On Sunday, the Northwest Tibetan Cultural Association sponsored an Amala Peace Walk as part of the activities planned for the Dalai Lama’s visit to Portland.
Amala is the Tibetan word for mother. Tibetan Buddhists believe that mothers are the most important people. They also believe that we have all been mothers in past lives and will be mothers in lives to come.
Anyone who officially registered for the event received a white T-shirt commemorating the event along with an armband that would permit wearers to the Tibetan art exhibit at the Portland Art Museum. The first 2000 registrants were conferred a white silk “kata.” A “kata” is given at the beginning of any endeavor and is meant to show the good intentions of the giver.
The mothers were accompanied by their family members, most of whom were also wearing traditional Tibetan garb. The women were clad in bright silk dresses. Men wore silk jackets and shirts over western pants. Little boys played in the grass, alternately tugging at their collars, petting dogs and running away from TV cameras.
The walk began at Lincoln High School. Participants gathered and listened to local television reporter Mahealani Richardson discuss the meanings of “katas,” “bangten” and mothers in general.
Families of all shapes and sizes gathered once the march began. Mothers with small children, “sari”-wearing women from India marched hand in hand with their mothers, and families with adopted children followed behind the singing Tibetan mothers.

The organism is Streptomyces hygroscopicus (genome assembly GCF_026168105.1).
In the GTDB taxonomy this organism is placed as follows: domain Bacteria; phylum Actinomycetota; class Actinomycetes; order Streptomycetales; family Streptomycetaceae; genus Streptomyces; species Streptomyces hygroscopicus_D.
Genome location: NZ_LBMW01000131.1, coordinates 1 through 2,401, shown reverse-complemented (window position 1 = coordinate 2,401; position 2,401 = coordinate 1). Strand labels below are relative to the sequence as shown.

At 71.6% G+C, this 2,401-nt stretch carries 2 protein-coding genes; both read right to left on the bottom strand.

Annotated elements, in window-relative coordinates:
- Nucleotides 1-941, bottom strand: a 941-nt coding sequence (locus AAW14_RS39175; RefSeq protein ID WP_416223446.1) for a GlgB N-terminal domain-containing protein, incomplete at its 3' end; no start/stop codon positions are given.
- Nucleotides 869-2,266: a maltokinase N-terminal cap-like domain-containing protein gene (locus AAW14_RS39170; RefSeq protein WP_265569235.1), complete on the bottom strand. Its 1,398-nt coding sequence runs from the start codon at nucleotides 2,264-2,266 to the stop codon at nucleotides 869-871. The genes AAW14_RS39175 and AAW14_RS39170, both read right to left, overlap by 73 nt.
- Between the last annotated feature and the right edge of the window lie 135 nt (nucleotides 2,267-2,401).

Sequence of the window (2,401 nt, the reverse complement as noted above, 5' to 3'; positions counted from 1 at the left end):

The march drew hundreds of people, who moved like an ocean from Lincoln High School to the South Park Blocks. The only thing marring the event was a group of pro-lifers holding a sign graphically depicting what was reported to be an aborted fetus. The crowd largely ignored the demonstrators.
The mothers passed through a white, green, red, blue and yellow balloon arch bearing Tibetan flags and banners, while a small group of Tibetan Buddhist monks prayed and smiled as the mothers passed.
The Amala Peace Walk ended in the South Park Blocks. Marchers were deposited into a corridor of merchant tents where they could purchase Tibetan goods or educate themselves on the plight of Tibetans at the hands of the Chinese.
A representative of the Dalai Lama will speak with other Nobel laureates today at the world peace conference in the Smith Center Ballroom starting at 12:30 p.m.